The Observatory confirmed clashes around the mosque, and said that part of the building, which dates back to the 13th century and has been damaged in previous fighting, was engulfed in flames. It added that troops tried to storm the mosque with no success.
The Observatory said both sides have sustained casualties, but did not have numbers.
Syrian state TV said the army has had "great success" in the battle for Homs after "killing many terrorists in the Khaldiyeh district."
Syrian state media refers to rebels fighting to oust Assad from power as "terrorists" and say they are mercenaries of the West and their Gulf Arab allies who are conspiring against Damascus.
Before the fighting moved to the capital Damascus and the northern city of Aleppo in July last year, Homs was the center of the uprising and became known as "the capital of the Syrian revolution."
Rebels received a major blow in March last year when troops captured the Baba Amr neighborhood after weeks of fighting that left scores dead. Among those killed in Baba Amr last year were French photographer Remi Ochlik and Britain's Sunday Times correspondent Marie Colvin.
After the army captured the neighborhood, Assad paid a visit to the area in a show of how important Homs is for the government. The city lies along a land corridor linking two of Assad's strongholds, the capital of Damascus and an area along the Mediterranean coast that is the heartland of his minority Alawite sect.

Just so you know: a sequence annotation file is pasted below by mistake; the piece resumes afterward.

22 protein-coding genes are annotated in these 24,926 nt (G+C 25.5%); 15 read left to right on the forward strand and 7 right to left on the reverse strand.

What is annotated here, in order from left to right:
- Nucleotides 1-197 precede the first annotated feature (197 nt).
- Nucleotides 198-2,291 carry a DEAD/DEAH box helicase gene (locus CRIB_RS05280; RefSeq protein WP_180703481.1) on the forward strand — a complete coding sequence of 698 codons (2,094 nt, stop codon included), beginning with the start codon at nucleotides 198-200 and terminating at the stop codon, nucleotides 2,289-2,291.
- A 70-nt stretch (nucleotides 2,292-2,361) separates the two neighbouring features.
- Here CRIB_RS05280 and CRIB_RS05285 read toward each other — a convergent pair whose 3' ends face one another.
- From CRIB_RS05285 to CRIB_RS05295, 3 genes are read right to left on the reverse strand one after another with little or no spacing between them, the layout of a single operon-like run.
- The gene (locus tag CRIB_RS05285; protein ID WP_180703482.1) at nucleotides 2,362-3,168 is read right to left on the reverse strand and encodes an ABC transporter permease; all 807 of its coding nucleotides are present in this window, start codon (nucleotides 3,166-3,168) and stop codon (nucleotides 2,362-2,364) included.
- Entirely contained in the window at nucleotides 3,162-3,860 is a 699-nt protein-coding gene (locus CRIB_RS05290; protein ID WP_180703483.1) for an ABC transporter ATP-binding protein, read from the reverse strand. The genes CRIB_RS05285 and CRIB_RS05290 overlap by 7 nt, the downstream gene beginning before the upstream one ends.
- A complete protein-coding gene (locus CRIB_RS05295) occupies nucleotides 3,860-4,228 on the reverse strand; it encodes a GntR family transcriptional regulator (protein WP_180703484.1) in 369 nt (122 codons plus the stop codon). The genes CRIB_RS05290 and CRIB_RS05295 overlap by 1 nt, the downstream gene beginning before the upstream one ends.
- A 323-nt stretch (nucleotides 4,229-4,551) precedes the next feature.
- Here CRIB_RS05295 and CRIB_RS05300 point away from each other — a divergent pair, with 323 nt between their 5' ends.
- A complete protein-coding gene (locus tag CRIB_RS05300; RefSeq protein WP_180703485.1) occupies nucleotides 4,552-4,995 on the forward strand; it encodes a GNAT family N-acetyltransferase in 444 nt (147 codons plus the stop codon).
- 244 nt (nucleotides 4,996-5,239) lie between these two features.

The Observatory says more than 100,000 people have been killed in the Syrian conflict since it began as peaceful protests against the Assad regime more than two years ago. It became an armed rebellion after the opposition supporters took up arms to fight a government crackdown.
The United Nations puts the number of casualties at 93,000.
Also Saturday, the Observatory and the Aleppo Media Center said a missile hit Aleppo's Katourji neighborhood, killing and wounding several people. The Observatory said at least three people were killed while the AMC said the death toll could be as high as 15.
An amateur video showed two buildings that had several top stories knocked out. Panicked residents ran to help evacuate wounded people, including children. A boy, his head covered with a bloodied white cloth was being rushed away as people chanted "God is great."
Another man carried a wounded child and ran in a street filled with debris. At least one dead person was seen carried away.
The video appeared genuine and corresponded to other AP reporting on the events depicted.
The military has gained momentum after capturing Qusair earlier this month with the help of fighters from Lebanon's Hezbollah group, capturing villages on the roads linking the capital to the border area with Jordan and Lebanon.
The rebels have also claimed some victories, marking a successful end to a two-week battle in the south Friday by capturing an army checkpoint in the city of Daraa, the provincial capital of the region that carries the same name.
Daraa is the birthplace of the uprising against Assad and rebels hope to one day launch an offensive from there to take the capital.
The Observatory reported heavy fighting around the province on Saturday with clashes between the rebels and army troops concentrated in the town of Jassem after the army brought in reinforcements.
Associated Press writers Barbara Surk and Yasmin Saker in Beirut contributed to this report.